Caputo spent nearly two years going through the DOL’s appeals process, providing all kinds of paperwork, reviewed by Bamboozled, that showed he reported to the state all his part-time earnings, and his overall employment status, through all this time.
They ruled against him without explanation, he said.
He tried again, citing “agency error,” which means he received benefits because someone, somewhere, within the system, should have determined there was a problem, but no one ever did — despite all Caputo’s timely reports of his status.
Caputo remembered Bamboozled’s successful appeal to unemployment for the Cape May man profiled in this space, and he asked for help.
“They’re trying to squeeze a guy on Social Security, working part time at a local Lowe’s store, helping support one kid in college with a full house including a grown divorced son with two minor grandkids — he has full custody of them and they live with us,” Caputo said. “Having to pay back $17,000 is an unfair and unreasonable burden. We’re barely making it now.”
LOOKING FOR RELIEF
We asked DOL to clarify the rules about collecting unemployment if you leave the state.
“You continue to collect after you move, but the same rules apply,” a spokesman said. “For example, you must still be willing and available for work, just as you were while collecting in N.J.”
He offered this example: if you were collecting unemployment and left the state to attend college full time, you have taken yourself out of the running for work. You are not available. In that case, your benefits end or are reduced, depending on the circumstances, he said.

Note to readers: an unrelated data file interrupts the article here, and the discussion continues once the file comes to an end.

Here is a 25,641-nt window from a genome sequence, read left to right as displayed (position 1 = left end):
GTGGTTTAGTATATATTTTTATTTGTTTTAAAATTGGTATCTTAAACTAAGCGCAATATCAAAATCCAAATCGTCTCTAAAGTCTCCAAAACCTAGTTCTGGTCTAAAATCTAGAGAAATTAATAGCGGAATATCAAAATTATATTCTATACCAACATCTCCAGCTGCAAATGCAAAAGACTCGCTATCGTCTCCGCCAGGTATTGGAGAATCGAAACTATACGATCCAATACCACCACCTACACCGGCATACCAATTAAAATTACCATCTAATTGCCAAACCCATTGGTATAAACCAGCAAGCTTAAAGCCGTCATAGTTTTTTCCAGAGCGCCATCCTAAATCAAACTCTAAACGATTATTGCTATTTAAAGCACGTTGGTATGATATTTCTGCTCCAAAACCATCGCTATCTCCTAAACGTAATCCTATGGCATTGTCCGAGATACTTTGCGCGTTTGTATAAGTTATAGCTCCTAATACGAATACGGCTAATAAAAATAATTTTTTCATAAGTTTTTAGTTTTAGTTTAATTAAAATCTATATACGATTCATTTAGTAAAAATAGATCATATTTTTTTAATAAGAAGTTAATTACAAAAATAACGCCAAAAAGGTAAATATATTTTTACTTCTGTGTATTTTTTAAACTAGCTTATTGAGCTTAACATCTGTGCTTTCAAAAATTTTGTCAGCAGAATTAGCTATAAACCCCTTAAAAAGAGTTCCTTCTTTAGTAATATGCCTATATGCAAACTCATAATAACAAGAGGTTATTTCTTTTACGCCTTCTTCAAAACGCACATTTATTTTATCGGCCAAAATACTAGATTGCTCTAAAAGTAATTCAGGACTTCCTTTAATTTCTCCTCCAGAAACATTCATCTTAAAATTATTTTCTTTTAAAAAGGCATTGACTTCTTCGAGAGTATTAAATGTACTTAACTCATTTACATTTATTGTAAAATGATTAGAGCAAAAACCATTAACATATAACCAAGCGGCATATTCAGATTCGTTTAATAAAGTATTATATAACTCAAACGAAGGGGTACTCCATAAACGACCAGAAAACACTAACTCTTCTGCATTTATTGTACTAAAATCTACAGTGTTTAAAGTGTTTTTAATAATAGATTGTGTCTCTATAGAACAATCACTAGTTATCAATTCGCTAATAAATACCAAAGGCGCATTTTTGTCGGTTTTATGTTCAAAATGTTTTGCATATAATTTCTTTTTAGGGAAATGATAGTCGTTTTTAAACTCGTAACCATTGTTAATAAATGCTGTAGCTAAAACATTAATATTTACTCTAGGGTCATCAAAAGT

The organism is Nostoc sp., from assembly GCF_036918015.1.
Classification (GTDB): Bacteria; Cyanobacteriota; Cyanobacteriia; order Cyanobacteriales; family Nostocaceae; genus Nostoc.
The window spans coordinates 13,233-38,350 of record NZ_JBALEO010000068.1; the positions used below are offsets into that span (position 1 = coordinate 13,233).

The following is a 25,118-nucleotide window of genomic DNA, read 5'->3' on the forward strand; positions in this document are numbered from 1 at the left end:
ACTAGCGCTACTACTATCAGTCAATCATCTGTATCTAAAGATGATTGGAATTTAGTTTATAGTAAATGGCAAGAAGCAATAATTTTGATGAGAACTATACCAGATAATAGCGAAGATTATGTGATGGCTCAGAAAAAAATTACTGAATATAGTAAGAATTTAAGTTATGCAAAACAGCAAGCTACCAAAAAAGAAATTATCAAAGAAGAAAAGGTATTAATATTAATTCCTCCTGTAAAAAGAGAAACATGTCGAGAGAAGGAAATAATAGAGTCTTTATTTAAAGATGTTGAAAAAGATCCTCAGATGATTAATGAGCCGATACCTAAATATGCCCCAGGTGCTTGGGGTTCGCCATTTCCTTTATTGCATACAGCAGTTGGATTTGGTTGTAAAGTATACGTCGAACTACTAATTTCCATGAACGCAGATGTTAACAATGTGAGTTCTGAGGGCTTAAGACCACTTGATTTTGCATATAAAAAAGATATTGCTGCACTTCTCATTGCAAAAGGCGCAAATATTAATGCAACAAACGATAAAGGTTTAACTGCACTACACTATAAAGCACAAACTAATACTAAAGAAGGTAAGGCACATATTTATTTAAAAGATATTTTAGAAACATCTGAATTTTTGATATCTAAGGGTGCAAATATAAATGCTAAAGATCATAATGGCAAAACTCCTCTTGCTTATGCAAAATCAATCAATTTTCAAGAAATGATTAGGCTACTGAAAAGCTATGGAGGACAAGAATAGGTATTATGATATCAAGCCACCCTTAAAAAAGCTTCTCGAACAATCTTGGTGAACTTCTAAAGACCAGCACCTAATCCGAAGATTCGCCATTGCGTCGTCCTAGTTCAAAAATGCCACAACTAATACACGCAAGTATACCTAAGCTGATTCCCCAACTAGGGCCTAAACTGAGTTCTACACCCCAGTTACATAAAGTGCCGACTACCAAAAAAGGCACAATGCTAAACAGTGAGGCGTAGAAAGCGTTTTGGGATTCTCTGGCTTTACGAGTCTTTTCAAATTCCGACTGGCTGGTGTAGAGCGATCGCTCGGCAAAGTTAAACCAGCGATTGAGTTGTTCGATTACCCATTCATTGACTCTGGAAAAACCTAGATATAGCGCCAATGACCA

If you continue looking for work and your circumstances haven’t changed, meaning you’re still available to work, you are probably still eligible.
“That’s key. Being available,” the spokesman said. “If you say you’re looking for work, but move to Antarctica, it’s a tough thing to argue you are available for work.”
No disagreement here.
But South Carolina isn’t Antarctica.
There are occasions where people receive unemployment benefits from New Jersey, and then switch to federal extended benefits — still through New Jersey — when they get jobs, part-time or otherwise, in another state, the DOL spokesman said.
As they transition onto the federal programs, they are still paid the same weekly amount they collected in New Jersey and continue to be listed on state’s rolls while living in the new state.
But, DOL said, there should be reassessments as these people move from one benefits program to the other, and from tier to tier in the federal programs.
“Those people with jobs or part-time jobs can end up earning enough income in that new state where they live that they technically should trigger off New Jersey and the federal extensions, and qualify for new claims and payments through the (unemployment insurance) system in the new state,” he said.
He said there could be scenarios where a person does not realize this change and keeps getting paid through New Jersey until a light bulb goes off somewhere in the system.
But, we wonder — should the benefits recipient be responsible for that light bulb?
We don’t yet know into what category Caputo’s case falls, but we agree wholeheartedly with Caputo’s assessment.
“I trusted the state to give me the right information when I asked the questions,” he said. “I’m not an expert on unemployment benefits.”
DOL said it can’t discuss individual cases, so while we suspect it’s taking a closer look at Caputo’s case, we’ll have to wait to hear from Caputo directly.
“I’m a decent and hard-working citizen. I lived most of my life in New Jersey. Paid all my taxes and tried to make a good life for my family,” Caputo said. “I feel like a criminal.”
He promises to keep us posted, and we’ll let you know when there’s news.